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their loyal mothers, not one single recorded act of hostility toward unarmed men or insult to unprotected women has left a blot upon the fair fame of American manhood. In the light of such a record it appears unnecessary to discuss the question whether Columbia was burned by Union or Confederate soldiers. It simply fell a sacrifice to the fortunes of the war, from which no southern city save possibly Charleston-had less reason for pleading exemption.

Making ample-aye, liberal-provision for the protection and subsistence of the citizens of that unfortunate city, his columns were swiftly moved forward to Cheraw, across the Pedee, up to Fayetteville and over the Cape Fear river, to fight and win the battles of Averyboro and Bentonville; and finally form a junction with the forces of Schofield and Terry at Goldsboro, the objective point of a campaign to which military critics will hereafter refer as a standard by which to estimate the extreme maximum endurance and marching abilities of a well organized, thoroughly disciplined, and magnificently commanded, veteran corps, that safely accomplished the longest and most difficult march ever before made by an army through an enemy's country.

Pausing only long enough to refill his ammunition and subsistence trains he directed his heads of column upon Smithfield, where Johnston had taken up a defensive position, only to find that he had fallen back upon Raleigh. Changing his route toward Salisbury in order to intercept Johnston's retreat southward Sher man forced from his antagonist a plea for the suspension of hostilities, with a view to determining whether arrangements could not be made for terminating the war-negotiations which finally resulted in the surrender of Johnston's army. And thus at Durham's station the curtain fell upon the last important act of that terrible drama of civil war which opened with the crime of treason and closed with the curse of assassination.

Peace came with this glorious ending of his last campaign, a fitting conclusion to that brilliant series which impressed many with the belief that Sherman was the brightest military genius of an epoch fruitful in the production of heroes.

While General Sherman may have developed peculiarities of genius that were observed severally in other men, in none, however, were such peculiarities ever before found in such happy combinations. He certainly excelled all in his ability to rapidly organize, equip, supply, and move an army in the field. His tracklayers kept pace with the music of his marching columns, and the shrieks of his locomotives -evidencing the integrity of his "cracker-line” – were the ever welcome greetings to his skirmishers. Resistless courage, unshaken steadiness, limitless endurance, and unbounded confidence were the distinguishing features of a command that bore the impress of his brilliant personality.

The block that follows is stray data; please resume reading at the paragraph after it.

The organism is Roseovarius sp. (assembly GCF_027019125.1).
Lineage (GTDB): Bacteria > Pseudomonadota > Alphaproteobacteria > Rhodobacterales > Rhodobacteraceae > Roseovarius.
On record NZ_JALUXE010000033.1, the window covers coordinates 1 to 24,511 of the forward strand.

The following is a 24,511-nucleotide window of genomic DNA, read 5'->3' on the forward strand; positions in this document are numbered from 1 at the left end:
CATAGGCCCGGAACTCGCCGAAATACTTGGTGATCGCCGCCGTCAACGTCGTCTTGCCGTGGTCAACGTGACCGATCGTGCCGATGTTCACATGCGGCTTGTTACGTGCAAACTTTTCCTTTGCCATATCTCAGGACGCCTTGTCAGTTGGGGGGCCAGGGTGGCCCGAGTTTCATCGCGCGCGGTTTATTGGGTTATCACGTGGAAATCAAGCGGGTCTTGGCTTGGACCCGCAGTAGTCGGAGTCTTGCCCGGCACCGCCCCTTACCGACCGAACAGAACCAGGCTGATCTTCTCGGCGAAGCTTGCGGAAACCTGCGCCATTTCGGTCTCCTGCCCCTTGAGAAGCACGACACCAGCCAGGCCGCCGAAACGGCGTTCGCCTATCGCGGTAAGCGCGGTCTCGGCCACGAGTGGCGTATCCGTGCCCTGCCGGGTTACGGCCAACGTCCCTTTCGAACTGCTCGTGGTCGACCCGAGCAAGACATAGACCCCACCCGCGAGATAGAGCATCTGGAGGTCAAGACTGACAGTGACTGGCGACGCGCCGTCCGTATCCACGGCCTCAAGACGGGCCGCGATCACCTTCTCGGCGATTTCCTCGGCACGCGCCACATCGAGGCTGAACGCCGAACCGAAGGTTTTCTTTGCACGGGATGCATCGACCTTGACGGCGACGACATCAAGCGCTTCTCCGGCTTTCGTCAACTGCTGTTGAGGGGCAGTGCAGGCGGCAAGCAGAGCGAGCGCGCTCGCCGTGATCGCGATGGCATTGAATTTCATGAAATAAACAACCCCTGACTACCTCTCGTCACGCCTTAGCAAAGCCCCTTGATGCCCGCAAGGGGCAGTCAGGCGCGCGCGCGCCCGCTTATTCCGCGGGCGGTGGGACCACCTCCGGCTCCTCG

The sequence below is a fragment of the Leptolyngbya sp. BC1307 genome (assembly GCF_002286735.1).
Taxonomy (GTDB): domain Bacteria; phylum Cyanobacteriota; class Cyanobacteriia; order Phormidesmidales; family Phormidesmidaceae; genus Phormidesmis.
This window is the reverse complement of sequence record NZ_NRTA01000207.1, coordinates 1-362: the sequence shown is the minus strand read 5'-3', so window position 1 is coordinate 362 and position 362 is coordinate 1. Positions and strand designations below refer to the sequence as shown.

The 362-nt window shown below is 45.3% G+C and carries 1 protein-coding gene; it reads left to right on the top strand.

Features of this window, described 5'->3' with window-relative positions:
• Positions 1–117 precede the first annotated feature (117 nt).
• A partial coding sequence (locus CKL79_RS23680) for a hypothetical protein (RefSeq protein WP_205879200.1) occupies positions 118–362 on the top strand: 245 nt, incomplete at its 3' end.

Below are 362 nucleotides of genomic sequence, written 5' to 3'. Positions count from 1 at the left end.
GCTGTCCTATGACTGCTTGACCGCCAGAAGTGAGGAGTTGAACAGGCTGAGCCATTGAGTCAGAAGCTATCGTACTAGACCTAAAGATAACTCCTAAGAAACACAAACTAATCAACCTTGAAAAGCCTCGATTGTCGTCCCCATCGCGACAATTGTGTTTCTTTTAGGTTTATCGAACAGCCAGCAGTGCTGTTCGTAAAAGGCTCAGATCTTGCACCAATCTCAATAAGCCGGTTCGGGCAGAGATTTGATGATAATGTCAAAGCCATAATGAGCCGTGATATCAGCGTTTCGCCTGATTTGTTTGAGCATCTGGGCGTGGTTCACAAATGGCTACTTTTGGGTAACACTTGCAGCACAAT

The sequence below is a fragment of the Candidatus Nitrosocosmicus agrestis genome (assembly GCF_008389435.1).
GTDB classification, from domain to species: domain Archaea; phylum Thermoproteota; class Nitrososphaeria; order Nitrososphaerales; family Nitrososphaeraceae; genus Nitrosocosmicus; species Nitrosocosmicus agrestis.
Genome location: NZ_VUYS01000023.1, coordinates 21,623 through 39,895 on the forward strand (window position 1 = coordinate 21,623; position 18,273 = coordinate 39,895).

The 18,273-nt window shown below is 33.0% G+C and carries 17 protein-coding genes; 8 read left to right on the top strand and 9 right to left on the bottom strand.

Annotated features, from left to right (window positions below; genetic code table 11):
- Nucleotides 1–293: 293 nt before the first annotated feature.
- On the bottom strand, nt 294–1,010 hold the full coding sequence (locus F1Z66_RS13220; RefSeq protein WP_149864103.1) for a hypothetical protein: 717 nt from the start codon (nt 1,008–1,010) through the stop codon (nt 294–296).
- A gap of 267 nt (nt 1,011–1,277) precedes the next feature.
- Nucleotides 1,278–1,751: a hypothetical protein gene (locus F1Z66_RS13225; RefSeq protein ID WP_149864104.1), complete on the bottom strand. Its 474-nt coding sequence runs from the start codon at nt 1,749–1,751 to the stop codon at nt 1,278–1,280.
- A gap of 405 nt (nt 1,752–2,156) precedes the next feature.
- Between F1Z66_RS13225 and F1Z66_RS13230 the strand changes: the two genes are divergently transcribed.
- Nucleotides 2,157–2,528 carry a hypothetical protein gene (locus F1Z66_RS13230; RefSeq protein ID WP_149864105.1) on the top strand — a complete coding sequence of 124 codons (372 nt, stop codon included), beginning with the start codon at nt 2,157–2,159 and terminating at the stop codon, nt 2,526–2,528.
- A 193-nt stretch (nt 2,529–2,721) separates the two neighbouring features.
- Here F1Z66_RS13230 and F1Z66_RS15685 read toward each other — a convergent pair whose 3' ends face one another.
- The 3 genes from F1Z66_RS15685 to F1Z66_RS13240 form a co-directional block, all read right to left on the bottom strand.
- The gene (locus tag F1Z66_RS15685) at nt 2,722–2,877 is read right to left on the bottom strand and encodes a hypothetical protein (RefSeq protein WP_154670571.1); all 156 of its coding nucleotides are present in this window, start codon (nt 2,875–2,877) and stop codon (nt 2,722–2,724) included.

Firin, but not exacting; prudent, but not timid; brave, but not rash; he never became disconcerted in presence of danger or sentimental in the presence of death; but when the business was over and he relieved from the stern necessity of the hour, no one ever displayed more respect for the memory of the dead or considerate care for the wounded.

While at all times subordinate, he never hesitated to proffer his advice or express his disapproval of measures not calculated to benefit the cause, even going to the extent of criticising the action of the authorities at Washington in matters of promotion, upon one noted occasion saying, “ If the rear be the post of honor, then we had better all change front on Washington," and upon another occasion when short of transportation, for which he had made frequent requisition, he was astonished by the arrival of two newly appointed Brigadier-Generals, who had been ordered to report to him for assignment to duty. He promptly telegraphed “I made no requisition for Brigadier-Generals; I want 'mules.''

He appeared to have little respect for rank attained through political favoritism, or other influence than creditable conduct on the field of battle. Words were to him nothing, actions everything; and the confidence he reposed in the invincibility of his army was fully reciprocated by its confidence in the infallibility of their leader. Together they shared the honors of his successive promotions, and the assumption of those more responsible duties which he accepted so modestly and performed so ably.

It was his raid to Meridian, his campaign to Atlanta, his march to the sea, and his terrible crusade with sword and torch through the Carolinas that first brought the south to a realizing sense of the destructive character of aggressive warfare. When to General Hood he said: “ War is the science of barbarism ” he sounded the keynote to his military methods, which history may yet record as the science of war's humanities; for there are none who do not now realize that they sooner brought the end, and in thus bringing the end conferred the greatest possible blessing upon all concerned. A brighter day never dawned upon either the north or south than that upon which Sherman tendered the city of Savannah as a Christmas gift to the Union. The privations of war, the experiences of defeat, the teachings of adversity, and the examples of northern energy, enterprise, and industry were the educating influences that inspired that emulation, stimulated that application, and encouraged that labor, which has been instrumental in developing the mineral wealth and industrial commercial agencies of the south, until the progress of some sections now rival that of the north, a progress that can no longer be stayed by the remaining adherents of a barren ideality—the “ lost cause, Even those who suffered most are now rejoicing in the birth of a "new south,” which gladly shares the universal prosperity of a country saved by Sherman's military genius from disunion, slavery, and national death.